For Your Consideration.

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Posted by on February 26, 2012 in Blog


Film Review

Killer Elite (2012)

Can you say Guilty Pleasure? If so, this is the life sentence of guilty pleasures.

How many decent action movies are there these days? I’m not talking PG/M shaky cam, car chase, run of the mill action flicks, I’m talking MA/R balls to the wall action movies that go either above of below the standard run and shoot? Due to the slew of flicks that are all in for the chase and shaky cam, there has to be at least one that tries to be more than what it is or at least… try. It’s been a while and for better or worse, Killer Elite is that movie.

Jason Statham at his stubble faced, angry grunt, scratchy voice best plays Danny, a former assassin who must return to his days of killing in order to save his best friend and mentor, Hunter (Robert De Niro). Of course, it’s the “one last job” routine, well, at least in the beginning it is. The mission? Kill the SAS agents who murdered the sons of Hunter’s captor. It’s a mission that’s more simple than most. So, where’s the conflict? Clive Owen stars as Spike, a former SAS agent who does all he can to save the former agents before Danny and his men can eliminate them, Spike proves to be the real challenge that Danny’s up against in this mission. There’s a good four or more plot lines that exist within this simple set up, but some surprises need to be kept.

When I hinted earlier that this was a different kind of action movie, it wasn’t meant to be read as “Killer Elite is original” because it is very far from that. The “plot” is the same, there’s only so many “one last jobs” that assassins can have. What Killer Elite does, and well, is attempt to be different and in that attempt, it believes itself to be a sophisticated thriller with the occasional action set piece. It isn’t clever but it is kind of intriguing. The action (which is well staged) is only a background to the plot and although the plot isn’t in any real way groundbreaking or original, you are convinced to go along with it, and you don’t mind the company.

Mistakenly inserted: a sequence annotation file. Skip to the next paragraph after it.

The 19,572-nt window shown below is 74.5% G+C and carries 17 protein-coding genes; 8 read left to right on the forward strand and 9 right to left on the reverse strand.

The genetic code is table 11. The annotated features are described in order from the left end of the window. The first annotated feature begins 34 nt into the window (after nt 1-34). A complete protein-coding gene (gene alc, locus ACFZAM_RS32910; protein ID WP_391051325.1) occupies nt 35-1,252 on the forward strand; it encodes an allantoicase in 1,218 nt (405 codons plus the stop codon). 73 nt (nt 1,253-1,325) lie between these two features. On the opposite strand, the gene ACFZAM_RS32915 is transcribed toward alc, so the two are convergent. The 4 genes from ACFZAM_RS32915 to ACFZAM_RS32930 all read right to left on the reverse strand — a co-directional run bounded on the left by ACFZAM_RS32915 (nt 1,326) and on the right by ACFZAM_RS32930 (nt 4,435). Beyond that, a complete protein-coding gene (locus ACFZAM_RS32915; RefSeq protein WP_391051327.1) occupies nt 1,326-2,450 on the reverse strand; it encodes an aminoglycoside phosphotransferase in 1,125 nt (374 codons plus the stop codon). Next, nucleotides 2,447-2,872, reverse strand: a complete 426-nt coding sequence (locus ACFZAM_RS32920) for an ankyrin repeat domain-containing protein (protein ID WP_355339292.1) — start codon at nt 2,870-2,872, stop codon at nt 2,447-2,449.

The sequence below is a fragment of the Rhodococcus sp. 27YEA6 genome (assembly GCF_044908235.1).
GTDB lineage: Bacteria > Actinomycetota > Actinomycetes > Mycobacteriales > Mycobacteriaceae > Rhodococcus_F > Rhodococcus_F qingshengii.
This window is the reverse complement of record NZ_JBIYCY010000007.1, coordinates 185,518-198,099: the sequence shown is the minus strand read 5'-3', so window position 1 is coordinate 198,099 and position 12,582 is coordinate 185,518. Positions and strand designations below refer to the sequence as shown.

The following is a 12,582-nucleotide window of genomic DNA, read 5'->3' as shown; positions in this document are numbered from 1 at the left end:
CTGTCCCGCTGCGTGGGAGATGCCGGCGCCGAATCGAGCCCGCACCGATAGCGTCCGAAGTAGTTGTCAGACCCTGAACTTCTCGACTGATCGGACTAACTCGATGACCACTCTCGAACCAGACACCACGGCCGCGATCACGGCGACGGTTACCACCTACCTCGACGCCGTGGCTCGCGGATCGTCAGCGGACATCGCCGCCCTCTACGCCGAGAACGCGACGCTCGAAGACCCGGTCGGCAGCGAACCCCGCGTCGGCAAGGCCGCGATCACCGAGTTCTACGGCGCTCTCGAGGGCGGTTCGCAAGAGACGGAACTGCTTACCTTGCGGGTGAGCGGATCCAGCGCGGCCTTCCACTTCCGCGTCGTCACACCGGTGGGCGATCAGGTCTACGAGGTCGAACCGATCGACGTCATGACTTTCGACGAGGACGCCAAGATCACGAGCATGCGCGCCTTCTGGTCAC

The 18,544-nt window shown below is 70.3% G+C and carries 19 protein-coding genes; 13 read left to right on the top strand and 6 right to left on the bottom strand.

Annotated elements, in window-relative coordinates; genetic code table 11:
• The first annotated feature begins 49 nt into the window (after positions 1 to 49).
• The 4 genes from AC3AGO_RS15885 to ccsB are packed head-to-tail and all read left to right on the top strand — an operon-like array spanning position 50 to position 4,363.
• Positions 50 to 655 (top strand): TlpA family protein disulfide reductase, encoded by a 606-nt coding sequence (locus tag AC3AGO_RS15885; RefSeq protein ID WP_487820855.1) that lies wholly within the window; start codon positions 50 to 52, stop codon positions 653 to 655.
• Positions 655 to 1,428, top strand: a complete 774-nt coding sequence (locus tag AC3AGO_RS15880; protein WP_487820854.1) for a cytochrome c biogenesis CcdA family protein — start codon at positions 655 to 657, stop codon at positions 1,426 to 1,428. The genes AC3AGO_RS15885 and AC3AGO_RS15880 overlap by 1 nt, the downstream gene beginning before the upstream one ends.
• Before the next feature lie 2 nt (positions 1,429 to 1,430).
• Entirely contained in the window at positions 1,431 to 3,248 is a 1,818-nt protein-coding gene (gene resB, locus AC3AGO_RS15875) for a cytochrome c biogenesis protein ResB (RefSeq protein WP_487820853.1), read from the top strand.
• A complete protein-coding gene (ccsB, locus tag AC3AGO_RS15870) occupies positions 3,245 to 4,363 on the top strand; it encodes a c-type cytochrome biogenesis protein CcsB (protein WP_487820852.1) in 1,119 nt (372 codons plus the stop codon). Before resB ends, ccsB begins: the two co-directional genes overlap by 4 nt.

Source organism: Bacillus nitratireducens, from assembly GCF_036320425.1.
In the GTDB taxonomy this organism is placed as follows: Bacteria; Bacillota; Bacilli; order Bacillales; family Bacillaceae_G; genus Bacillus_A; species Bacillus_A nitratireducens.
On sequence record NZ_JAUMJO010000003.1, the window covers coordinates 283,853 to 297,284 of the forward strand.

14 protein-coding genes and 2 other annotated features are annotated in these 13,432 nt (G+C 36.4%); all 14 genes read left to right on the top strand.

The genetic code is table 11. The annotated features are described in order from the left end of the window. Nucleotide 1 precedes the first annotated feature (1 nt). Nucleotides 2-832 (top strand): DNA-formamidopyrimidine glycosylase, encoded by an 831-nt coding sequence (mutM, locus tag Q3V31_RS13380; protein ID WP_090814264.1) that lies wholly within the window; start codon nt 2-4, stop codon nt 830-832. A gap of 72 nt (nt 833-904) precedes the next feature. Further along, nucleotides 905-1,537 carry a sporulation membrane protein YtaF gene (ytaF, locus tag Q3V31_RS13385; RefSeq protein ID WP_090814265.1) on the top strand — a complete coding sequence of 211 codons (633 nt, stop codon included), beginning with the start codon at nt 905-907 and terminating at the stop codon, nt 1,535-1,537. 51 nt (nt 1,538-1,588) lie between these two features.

Jason Statham squints and looks angry… again. He’s about as charming as a colonoscopy, but Killer Elite still works because he lets the rest of the cast shine. There are no Oscar winning performances in this film, but there are solid actors covered in a lot of facial hair and funny mustaches that try their best in looking cool and angry before shooting something. Clive Owen as usual, is good, Dominic Purcell as Danny’s right hand man in this mission, may have the best handlebar moustache I have seen in a film in a while, he adds a little charm to the mix. Robert De Niro isn’t given much to do except grow a beard and look perplexed, yet it’s nice to see him hanging around. Their roles aren’t much, but they sure charm the hell out of us while Statham kills something.

Oh and with the amount of ridiculous facial here these guys have to convince the audience that the story’s set in the 80’s just adds to the fun. Of course, if you don’t have, you’re from the 80’s! Thankfully, it’s this kind of thinking that helps Killer Elite.

Jason Statham and Dominic Purcell in Killer Elite (2011) Movie Image

The film claims to be based on a true story, when really, it’s inspired by a book titled ‘The Feather Men’, whom of which are the group of ex SAS members featured in the film, The author of that novel, Sir Ranulph Fiennes is one of the targets in the film, that’s about as close as truth and reality this film gets. I highly doubt a guy who squints and grunts a lot fought two men while his hands were tied to a chair then proceeded to jump out of a window and escape really happened. 

When you look at that cast, and see the title of the film, you’re going to expect a fun action movie, and that’s EXACTLY what this is. The scenes in between the shooting and killing work, and the action itself is a lot of fun. It’s nice to see a dumb, yet well shot, well staged action movie with some fine actors beating the shit out of each other. It’s entertainment value is consistent and more than makes up for how silly it all really is.

In praising this ridiculous punch fest for being ridiculous, there are flaws, many in fact. The running time is a good 116 minutes (very close to 2 hours) so, yes, it’s too long. Forty minutes left to go after a nice little action sequence, you really think the movie’s over. Don’t be fooled by fade-outs, there’s a lot left to go, and an additional sub plot introduced towards the end of the film is just ridiculous, but even with seven or eight endings, it doesn’t bring the film down a whole lot, because it still keeps the fun, and when something is this over the top and ridiculous, it can’t always be taken so seriously, so the last forty minutes, although unnecessary is never boring.

Oh and on a side note, their trip goes all around the world, including Australia, so if you can get a glimpse in between the bullets and fists, there’s some nice scenery added to the mix.

When actions movies tend to be realistic and bland so damn often, there’s nothing wrong in welcoming one that doesn’t dig logic too much and could’ve easily been seen in the 80’s (when it’s coincidentally set).

Go, enjoy, if you love a fun, idiotic, ridiculous, implausible action movie with a few stars you more than enjoy watching, then you’ll have a lot of fun like I did.